VAAL, ORANGE & TUGELA Why struggle to paddle yourself in rapids when you can bring the family and enjoy an exciting trip with a guide on board the raft with you? Run the river in expert hands, wield a paddle yourself, and show the kids how nature in the raw is fun! Ages 6 to 75. Bring granny too!

Meet Ole Man River

Raft with The Riverman! Graeme "the River Professor" pioneered whitewater rafting in South Africa and wrote the book on it. Meet him and hear all about his adventures worldwide.


passengers 215Relax, hang on and enjoy the ride... our oarsman does the rest. Ideal for families, oldies, the disabled and the laid back.


!gecko tubing webshot vsmall 800 215x81Get really close to nature and have a wild but easy ride on milder rapids, secret channels! Families and couples love it.

Rafting in the drought


SPLASH! This picture was taken on the Vaal River on 30 December 2015, with the drought in South Africa at its worst. Fortunately for us, the Vaal continues to flow at acceptable levels for rafting. This is thanks to the need for irrigation water downstream. It may be only a matter of time before the Vaal Dam upstream of us has to cut its releases, but we live in hope for late summer rains.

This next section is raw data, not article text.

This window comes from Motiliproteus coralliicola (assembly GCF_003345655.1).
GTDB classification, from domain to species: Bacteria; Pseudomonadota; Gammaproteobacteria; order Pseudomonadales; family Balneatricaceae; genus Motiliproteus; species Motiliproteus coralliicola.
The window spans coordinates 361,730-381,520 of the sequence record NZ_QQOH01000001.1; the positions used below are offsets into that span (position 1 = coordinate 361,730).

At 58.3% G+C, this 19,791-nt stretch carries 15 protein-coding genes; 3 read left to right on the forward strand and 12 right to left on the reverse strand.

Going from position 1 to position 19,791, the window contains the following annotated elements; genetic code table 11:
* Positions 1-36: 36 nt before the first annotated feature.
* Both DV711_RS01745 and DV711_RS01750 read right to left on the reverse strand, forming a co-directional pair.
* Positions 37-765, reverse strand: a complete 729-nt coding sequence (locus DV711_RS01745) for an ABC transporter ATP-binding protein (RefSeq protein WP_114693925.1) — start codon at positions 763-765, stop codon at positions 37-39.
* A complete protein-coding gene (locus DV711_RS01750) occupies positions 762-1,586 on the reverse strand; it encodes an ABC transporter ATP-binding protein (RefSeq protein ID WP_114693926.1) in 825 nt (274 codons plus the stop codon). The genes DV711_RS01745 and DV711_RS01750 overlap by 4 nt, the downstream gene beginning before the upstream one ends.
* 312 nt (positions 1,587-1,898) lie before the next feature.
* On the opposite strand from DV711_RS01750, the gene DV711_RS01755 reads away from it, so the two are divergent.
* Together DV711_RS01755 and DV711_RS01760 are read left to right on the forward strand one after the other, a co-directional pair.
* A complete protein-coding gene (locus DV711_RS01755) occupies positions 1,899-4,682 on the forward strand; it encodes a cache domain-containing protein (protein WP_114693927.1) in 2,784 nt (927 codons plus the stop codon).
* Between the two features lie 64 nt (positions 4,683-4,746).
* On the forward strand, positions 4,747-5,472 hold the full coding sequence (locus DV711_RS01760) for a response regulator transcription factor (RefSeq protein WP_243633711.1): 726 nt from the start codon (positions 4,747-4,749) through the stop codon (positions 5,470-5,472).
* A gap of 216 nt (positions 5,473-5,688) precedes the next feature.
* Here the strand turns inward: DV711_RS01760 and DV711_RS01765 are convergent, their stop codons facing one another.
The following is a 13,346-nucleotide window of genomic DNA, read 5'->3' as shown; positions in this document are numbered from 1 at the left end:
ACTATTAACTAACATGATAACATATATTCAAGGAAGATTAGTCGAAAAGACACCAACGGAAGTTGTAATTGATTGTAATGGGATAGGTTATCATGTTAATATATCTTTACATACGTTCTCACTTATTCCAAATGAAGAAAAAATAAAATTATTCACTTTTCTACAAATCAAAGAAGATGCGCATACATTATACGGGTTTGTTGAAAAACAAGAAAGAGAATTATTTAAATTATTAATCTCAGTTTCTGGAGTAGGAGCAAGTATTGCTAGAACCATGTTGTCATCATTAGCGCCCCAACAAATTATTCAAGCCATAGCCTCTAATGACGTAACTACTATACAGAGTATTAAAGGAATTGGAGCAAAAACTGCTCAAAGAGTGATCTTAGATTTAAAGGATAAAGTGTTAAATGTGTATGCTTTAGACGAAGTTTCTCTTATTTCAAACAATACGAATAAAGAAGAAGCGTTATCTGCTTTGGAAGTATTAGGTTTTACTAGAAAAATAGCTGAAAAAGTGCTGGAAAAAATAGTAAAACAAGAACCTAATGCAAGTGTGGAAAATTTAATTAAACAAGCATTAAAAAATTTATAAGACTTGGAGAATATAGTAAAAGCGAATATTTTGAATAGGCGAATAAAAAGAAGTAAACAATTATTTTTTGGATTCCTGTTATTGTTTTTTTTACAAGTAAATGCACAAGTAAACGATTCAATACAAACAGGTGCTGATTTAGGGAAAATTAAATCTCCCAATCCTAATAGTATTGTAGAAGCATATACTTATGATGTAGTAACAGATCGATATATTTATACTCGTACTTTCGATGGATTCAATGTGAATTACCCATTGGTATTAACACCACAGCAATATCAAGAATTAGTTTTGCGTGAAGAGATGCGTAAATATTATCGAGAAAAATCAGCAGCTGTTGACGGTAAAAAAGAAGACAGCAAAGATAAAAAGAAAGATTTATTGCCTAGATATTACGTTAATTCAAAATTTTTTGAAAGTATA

egerton longdrop rapid being rafted RAMAH

Rafting Longdrop rapid near Hopetown

We will be running our Orange River season (starting March) on the middle Orange near Hopetown. The remote and scenic route called Thunder Alley beckons. There the rapids are big and bouncy, running as a result of hydro releases from the Vanderkloof Dam.

It’s been the driest season on record. Lawns are dustbowls. Rocks we have never seen have emerged from underwater. Yet, with the blessing of water transfers from the Tugela River basin in KwaZulu/Natal, and from the Lesotho Highlands (Orange River catchment), we carry on rafting.

Many other rivers in SA are now dried up.  The popular Blyde Xfest 2016 (Mpumalanga) has been cancelled – it’s amazing to recall that the same area in the Blyde River Canyon was hit by huge floods in very recent years. So it goes. The El Nino phenomenon in the central Pacific is causing it, but we suspect too that global warming is playing its part.

If you want to kept posted on where the water is best, get onto our Whitewater Watch List.

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